lee chong wei tired

GGAB Fitness Training Regime – Day 20 (Special)

Hey everyone! If you’re keeping up with the GGAB Fitness Training Regime, you’ll know that I missed a day. Today’s post was supposed to be written yesterday! I will be talking about yesterday’s activities; however, as they are rather unique.

Instead of writing about rest and what I did for rest, it’s going to be a little different. You see, the reason I didn’t get a post out yesterday was that I was tired from training and playing badminton in my club last night. It was somewhat surprising that I didn’t have the energy to keep going. More on that later.

First, you should go check out the Badminton Training Regime #2 – GGAB Fitness Training post if you haven’t already so that you can get an overview of what we are doing in this training.

Like mentioned in the title, today’s a particular day. I’ve got a lot to share about this training regime and playing badminton.

The Exercises

Because I was training with my club, I wasn’t following my regular training. I will still list down the things we did during my training, though.

  1. Rally with a partner and then quick jog around the courts for warm-up
  2. Court running. Across the span of three courts, do 4 of each of these exercises in a circular motion: run, shuffle sideways, shuffle sideways with a jump, shuffle forward, shuffle backward, high knees, sprint
  3. 5 sets of 20 seconds for each pattern: smash net-kill right side, smash net-kill left side, smash at the back side to side, front net-kill side to side, smash at the middle court
  4. Consistency drill #1 (A: straight clear, B: straight clear back, A: straight clear again, B: straight clear back, A: drop shot anywhere, B: net shot, A: net shot, B: lift, A: smash, B: block, A: net shot, B: lift, A: smash, B: block, A: net shot, B: lift, and restart). Do this for 7 minutes and then A and B switch and then switch sides after one. So basically, 4 sets of 7 minutes.
  5. Consistency drill #2 (B hits the shuttle back to the front right side of A while A can hit anywhere, but if A plays a straight net shot, B will lift/push the shuttle and then B has to hit everything to the back unless A smashes, which B blocks and restart at the front). Do this for 7 minutes and then A and B switch and then switch sides after one. Same kind of thing as the first drill.
  6. Badminton matches against other players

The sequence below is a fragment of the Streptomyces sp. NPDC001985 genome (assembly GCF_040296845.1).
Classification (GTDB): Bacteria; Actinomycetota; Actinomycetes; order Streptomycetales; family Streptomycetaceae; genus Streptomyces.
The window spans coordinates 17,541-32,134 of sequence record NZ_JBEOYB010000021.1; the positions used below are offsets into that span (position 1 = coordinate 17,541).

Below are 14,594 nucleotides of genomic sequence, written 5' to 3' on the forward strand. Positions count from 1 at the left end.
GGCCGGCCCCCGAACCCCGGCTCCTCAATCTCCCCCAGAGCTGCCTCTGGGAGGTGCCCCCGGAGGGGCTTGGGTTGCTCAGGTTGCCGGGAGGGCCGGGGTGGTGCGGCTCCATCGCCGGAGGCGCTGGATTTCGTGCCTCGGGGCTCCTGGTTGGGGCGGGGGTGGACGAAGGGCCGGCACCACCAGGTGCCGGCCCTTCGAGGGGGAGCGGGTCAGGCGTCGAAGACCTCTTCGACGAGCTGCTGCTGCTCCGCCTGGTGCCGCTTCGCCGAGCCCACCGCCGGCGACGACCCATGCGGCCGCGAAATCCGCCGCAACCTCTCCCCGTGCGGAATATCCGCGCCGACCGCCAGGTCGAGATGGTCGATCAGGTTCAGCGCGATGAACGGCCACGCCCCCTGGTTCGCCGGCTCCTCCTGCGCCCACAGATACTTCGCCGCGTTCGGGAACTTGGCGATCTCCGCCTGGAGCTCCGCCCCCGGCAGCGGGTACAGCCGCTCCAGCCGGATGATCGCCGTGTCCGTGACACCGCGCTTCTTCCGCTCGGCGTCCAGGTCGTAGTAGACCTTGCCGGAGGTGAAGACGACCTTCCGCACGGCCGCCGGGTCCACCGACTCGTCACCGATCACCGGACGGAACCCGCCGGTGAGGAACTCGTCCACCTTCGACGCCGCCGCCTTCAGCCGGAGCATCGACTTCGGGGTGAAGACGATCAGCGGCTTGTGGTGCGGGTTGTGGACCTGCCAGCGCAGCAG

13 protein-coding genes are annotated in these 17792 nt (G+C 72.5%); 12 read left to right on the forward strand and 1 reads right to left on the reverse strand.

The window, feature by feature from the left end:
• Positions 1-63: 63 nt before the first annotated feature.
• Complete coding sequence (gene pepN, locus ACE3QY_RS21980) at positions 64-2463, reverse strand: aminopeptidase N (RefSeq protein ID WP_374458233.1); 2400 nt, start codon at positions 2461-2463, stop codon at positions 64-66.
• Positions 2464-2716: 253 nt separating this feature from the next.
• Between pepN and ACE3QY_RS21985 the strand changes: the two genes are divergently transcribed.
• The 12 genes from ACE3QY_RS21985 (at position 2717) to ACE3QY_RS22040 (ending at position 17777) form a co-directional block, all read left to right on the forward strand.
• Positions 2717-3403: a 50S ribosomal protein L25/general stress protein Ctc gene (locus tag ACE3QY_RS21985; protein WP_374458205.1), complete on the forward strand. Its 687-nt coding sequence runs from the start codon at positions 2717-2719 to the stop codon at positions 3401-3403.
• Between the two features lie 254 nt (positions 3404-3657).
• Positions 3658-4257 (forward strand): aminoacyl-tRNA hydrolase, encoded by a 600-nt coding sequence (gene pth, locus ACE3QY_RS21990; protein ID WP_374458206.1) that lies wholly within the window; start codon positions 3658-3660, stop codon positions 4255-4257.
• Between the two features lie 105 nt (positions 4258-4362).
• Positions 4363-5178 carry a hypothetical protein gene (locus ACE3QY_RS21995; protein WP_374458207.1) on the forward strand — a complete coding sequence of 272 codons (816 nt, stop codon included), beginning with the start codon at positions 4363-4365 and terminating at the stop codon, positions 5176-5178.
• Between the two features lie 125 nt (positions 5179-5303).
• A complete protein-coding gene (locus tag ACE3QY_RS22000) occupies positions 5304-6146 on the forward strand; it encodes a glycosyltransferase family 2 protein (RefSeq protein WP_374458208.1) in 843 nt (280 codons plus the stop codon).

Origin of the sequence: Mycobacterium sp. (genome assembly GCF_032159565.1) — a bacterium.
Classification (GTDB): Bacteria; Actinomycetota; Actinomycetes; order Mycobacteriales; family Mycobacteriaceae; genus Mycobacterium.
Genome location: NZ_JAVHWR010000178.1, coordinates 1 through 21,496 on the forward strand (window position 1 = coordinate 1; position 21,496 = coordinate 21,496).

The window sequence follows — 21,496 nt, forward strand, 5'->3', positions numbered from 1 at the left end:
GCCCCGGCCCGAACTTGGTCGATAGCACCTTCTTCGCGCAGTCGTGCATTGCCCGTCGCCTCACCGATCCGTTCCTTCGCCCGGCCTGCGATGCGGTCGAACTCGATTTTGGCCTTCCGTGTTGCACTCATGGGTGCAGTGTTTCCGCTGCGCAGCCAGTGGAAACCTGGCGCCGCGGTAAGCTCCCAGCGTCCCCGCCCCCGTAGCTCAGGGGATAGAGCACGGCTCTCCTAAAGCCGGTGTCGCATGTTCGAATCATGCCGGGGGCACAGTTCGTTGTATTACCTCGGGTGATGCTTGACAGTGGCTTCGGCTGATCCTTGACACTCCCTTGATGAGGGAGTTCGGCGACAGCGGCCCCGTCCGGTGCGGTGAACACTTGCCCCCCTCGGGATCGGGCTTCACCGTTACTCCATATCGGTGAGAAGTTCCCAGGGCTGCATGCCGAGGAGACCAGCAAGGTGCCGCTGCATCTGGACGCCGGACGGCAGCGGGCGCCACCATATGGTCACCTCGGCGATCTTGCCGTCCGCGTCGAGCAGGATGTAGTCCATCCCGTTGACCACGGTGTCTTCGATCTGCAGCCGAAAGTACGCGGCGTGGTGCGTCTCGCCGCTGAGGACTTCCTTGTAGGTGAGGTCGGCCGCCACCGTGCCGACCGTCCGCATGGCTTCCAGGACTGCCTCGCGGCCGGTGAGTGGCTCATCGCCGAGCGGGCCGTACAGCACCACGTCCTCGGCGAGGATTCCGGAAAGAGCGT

7. Stretch

These exercises were challenging. Surprisingly challenging. lee chong wei tired

Even though they were more intense than many of the exercises we have been doing ourselves, I didn’t quite expect it to be this difficult.

After all, I was training for about three weeks before so I only expected to be semi sore. But here I am the day after, having multiple sore areas in the calves, ankles, quads, and arms.

It isn’t as bad as the summer training camp that I did where I could barely walk at all. The blisters aren’t as bad either with many that hurt but not to the point where I have to limp.

The main thing I have deducted from this increase in intensity other than an increase in the number of drills, but rather, the pressure to do the exercises faster generated from coaches and other players watching.

In the court running, when the lead person and the rest of the group are keeping up the pace, it’s embarrassing to slow down as you don’t want others to make fun of you either directly saying it out loud or even thinking about.

It’s the same thing for the 20-second footwork drills. You never want the coach to be calling you out for going too slow.

It really pushes your limits, and in that way, it’s good.

An analogy for this kind of pressure is like a monster chasing you down. You start pushing yourself to run faster than you ever thought you could because the adrenaline pushes in from the fear of being caught.

And that really is the difference between training with others and by yourself. One holds you accountable while the other one you go at speeds more suitable to feeling good.

The very aftermath of both training methods is entirely different. Training with others makes you feel tired and sore while practicing by yourself makes you more refreshed.

But after learning about this, it only means that I have to be able to discipline myself to go even harder despite what I’m feeling so that I can replicate the kind of training I experience in a group.

If I can master pushing myself, I can ultimately master badminton as well.

Diet and Sleep

Our diet has remained pretty much the same yesterday as the other days. For breakfast, it was some Chinese bread. Then for lunch, we had noodles with some beef stew. Since the training was from 5 to 8 PM, we actually had a snack in the form of a poutine and some ice cream from McDonald’s.

Maybe not the best idea for an athlete…

My brother and I certainly both felt like throwing up, but luckily, we didn’t. Next time I will try something much lighter.

peking duck

Then for dinner, at around 8 PM, we had Peking duck, duck soup, soup dumplings, and some fried rice. Pretty filling and definitely satisfying after an intense session of training.

Sleep definitely improved yesterday. I slept at 11 PM the previous day and woke up at 8 AM. A good 9 hours of sleep. I’m particularly proud of sleeping earlier and waking up earlier. The two hours that I get instead of waking up at 10 AM certainly means a lot.

And since I’m writing about September 1 stuff on September 2, I get to also talk about how I was able to sleep at 11 PM and wake up at 8 AM again.

Hopefully, I will still be able to maintain this kind of sleep but finishing the blog posts earlier. The eventual goal is to be able to wake up at 6 AM consistently without an alarm.

Wish me luck on this goal!

Thoughts and Feelings